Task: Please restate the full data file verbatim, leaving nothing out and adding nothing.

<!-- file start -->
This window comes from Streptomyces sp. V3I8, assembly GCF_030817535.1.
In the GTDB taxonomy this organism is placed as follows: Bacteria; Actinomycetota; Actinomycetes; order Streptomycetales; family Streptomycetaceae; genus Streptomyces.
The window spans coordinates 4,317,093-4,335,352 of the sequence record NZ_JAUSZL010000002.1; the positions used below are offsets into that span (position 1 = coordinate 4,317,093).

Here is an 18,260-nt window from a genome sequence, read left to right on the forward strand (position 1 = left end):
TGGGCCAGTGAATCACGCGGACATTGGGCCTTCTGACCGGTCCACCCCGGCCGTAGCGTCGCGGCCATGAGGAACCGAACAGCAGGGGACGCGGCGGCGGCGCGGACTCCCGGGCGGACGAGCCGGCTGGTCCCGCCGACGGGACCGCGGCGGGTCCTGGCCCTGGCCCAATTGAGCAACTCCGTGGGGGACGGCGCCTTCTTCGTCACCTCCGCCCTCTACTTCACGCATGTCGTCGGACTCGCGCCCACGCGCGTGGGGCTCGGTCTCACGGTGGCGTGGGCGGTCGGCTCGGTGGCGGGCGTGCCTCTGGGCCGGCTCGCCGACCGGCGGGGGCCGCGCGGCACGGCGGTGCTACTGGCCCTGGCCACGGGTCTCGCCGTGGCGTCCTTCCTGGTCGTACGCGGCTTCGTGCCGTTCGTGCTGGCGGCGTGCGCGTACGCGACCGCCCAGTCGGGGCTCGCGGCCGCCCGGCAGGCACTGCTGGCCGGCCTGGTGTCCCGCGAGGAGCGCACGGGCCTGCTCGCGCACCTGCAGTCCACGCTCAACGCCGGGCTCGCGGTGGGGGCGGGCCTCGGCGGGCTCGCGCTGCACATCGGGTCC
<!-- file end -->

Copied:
This window comes from Streptomyces sp. V3I8, assembly GCF_030817535.1.
In the GTDB taxonomy this organism is placed as follows: Bacteria; Actinomycetota; Actinomycetes; order Streptomycetales; family Streptomycetaceae; genus Streptomyces.
The window spans coordinates 4,317,093-4,335,352 of the sequence record NZ_JAUSZL010000002.1; the positions used below are offsets into that span (position 1 = coordinate 4,317,093).

Here is an 18,260-nt window from a genome sequence, read left to right on the forward strand (position 1 = left end):
TGGGCCAGTGAATCACGCGGACATTGGGCCTTCTGACCGGTCCACCCCGGCCGTAGCGTCGCGGCCATGAGGAACCGAACAGCAGGGGACGCGGCGGCGGCGCGGACTCCCGGGCGGACGAGCCGGCTGGTCCCGCCGACGGGACCGCGGCGGGTCCTGGCCCTGGCCCAATTGAGCAACTCCGTGGGGGACGGCGCCTTCTTCGTCACCTCCGCCCTCTACTTCACGCATGTCGTCGGACTCGCGCCCACGCGCGTGGGGCTCGGTCTCACGGTGGCGTGGGCGGTCGGCTCGGTGGCGGGCGTGCCTCTGGGCCGGCTCGCCGACCGGCGGGGGCCGCGCGGCACGGCGGTGCTACTGGCCCTGGCCACGGGTCTCGCCGTGGCGTCCTTCCTGGTCGTACGCGGCTTCGTGCCGTTCGTGCTGGCGGCGTGCGCGTACGCGACCGCCCAGTCGGGGCTCGCGGCCGCCCGGCAGGCACTGCTGGCCGGCCTGGTGTCCCGCGAGGAGCGCACGGGCCTGCTCGCGCACCTGCAGTCCACGCTCAACGCCGGGCTCGCGGTGGGGGCGGGCCTCGGCGGGCTCGCGCTGCACATCGGGTCC